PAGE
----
Church Education Trust

Christian Belief

ST002/3 Moral Arguement.


The Moral Argument

This is in a sense another form of the Causal Argument only in the moral realm rather than the natural. Man has a conscience, an inward sense of right and wrong an inescapable sense of accountability and responsibility to someone higher than himself. Material and unconscious forces can hardly be considered sufficient cause for such a sense in man.

A necessary postulate of any sound morality seems to be a Supreme Lawgiver and Judge who created such a sense in man and to whom man is accountable. The moral cannot be explained by the non-moral.

The following is a good passage on the subject, "Now it is these phenomena of conscience that Nature offers to us for her strongest argument for the moral character of God. Had he been an unrighteous being himself, would he have given to this,the obviously superier faculty in man, so distinct and authoritative a voice on the side of righteousness?

He would never have established a conscience in man and invested it with the authority of a monitor, and given to it those legislative and judicial functions which it obviously possesses  and then so framed it that all its decisions should be on the side of that virtue which he himself disowned, and condemnatory of that vice which he himself exemplified.

This is an evidence of the righteousness of God which keeps its ground amid all the disorders and aberrations to which humanity is liable." (Chalmers, Moral and Intellectual Constitution of man. Vol.l.pp.85,86.)

Finally it is difficult to explain the existence of this Supreme Lawgiver and this sense of duty to him apart from belief in the existence of a Personal God.

The Ontological Argument.

This term is derived from a Greek word meaning "being" or "existence". Thus it is the argument from the science of Being or Existence. This is the most difficult of the arguments to grasp. Some consider it to be the weakest of the arguments while others hold the opposite opinion.

It maintains that the very fact that man can have a conception of an infinite perfect Being, is proof that such a Being exists. The germs of the theory are found in Plato and to a greater extent in Augustine, but the first clear statement of the argument belongs to Anselm.

"All men have the idea of God, and this idea of God is the idea of an absolutely perfect  being, one whom we cannot imagine to have a superior. The idea of such a being necessarily implies existence, otherwise we might imagine a greater Being." The weakness of the argument is the taking ideal existence to be synonymous with real existence.

There is real substance in the argument thought arid the simplest statement of it in more recent days comes from Dr.Banks, "We have ideas of infinite goodness, truth and holiness, are these merely ideas? Or is there a Being to whom they belong? If they are mere ideas, how can we account for their existence?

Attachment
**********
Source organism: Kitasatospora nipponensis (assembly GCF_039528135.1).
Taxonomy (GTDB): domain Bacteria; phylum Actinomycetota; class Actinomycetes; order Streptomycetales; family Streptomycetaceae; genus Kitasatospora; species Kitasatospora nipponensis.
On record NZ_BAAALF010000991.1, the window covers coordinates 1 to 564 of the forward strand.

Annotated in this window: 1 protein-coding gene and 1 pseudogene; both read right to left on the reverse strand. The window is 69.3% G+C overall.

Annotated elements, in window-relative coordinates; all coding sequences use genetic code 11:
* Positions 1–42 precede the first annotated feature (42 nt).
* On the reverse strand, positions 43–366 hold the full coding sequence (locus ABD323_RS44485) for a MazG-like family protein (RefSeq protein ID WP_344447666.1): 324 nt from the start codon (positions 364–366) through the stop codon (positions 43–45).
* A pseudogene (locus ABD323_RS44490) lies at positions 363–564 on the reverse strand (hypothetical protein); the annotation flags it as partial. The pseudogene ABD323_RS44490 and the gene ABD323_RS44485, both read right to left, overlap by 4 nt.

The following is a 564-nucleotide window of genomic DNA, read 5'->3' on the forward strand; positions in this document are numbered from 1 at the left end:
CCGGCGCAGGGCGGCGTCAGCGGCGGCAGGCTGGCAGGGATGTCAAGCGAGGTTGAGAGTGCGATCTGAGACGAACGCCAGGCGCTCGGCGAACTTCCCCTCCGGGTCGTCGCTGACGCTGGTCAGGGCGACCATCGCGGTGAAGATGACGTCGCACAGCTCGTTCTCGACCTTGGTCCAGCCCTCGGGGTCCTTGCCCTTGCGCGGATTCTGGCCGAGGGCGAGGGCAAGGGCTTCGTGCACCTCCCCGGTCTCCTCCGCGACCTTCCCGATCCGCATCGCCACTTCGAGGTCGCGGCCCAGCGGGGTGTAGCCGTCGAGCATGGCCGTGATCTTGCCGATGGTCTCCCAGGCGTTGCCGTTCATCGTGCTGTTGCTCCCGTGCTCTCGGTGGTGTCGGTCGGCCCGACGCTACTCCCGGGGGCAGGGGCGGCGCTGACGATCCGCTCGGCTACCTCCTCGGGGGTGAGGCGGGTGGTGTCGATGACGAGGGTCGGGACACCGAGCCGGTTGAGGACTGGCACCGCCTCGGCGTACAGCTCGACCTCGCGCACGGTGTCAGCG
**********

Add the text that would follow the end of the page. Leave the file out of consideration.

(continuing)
Thus there is some measure of truth in Anselm's position, that the very idea of an absolutely perfect being involves His existence; at least, to this extent; that the existence of the idea is best explained on the supposition that it arises from the fact. Otherwise, the noblest ideas known to man are the veriest illusions." (Manual of Christian Doctrine pp,14,45). It was pointed out above that the proofs of the existence of God can never be mathematically exact. The proofs just given are not absolute, but at the same time, any other fact with the same kind of confirmatory proof would be accepted.

We can well close this section with a quotation from Erich Sauer "God is the one, eternal, absolute Spirit, Spirituality, unity and eternity are of the very essence of His being and He Himself is the sum of all highest, most perfect life. But as such He is at the same time the most real of all realities, self determining Ego, conscious Personality, indeed, eternal super personality, and all finite attempts by the human intellect to explain His infinite being are eternally vain.

Therefore "proofs" of the existence of God cannot be given. The Scripture itself never once attempts it. For the idea of God transcends all human means of thought, and the more attempt of a dust begotten creature even to wish to "demonstrate" God, is nothing else than a childish over estimate of self, yea, the boundless presumption of small mindedness and morbid delusion. God as God is the eternal and infinite, and as such can never be the thought problem of human mole like speculation." (Dawn of World Redemption p.17) .

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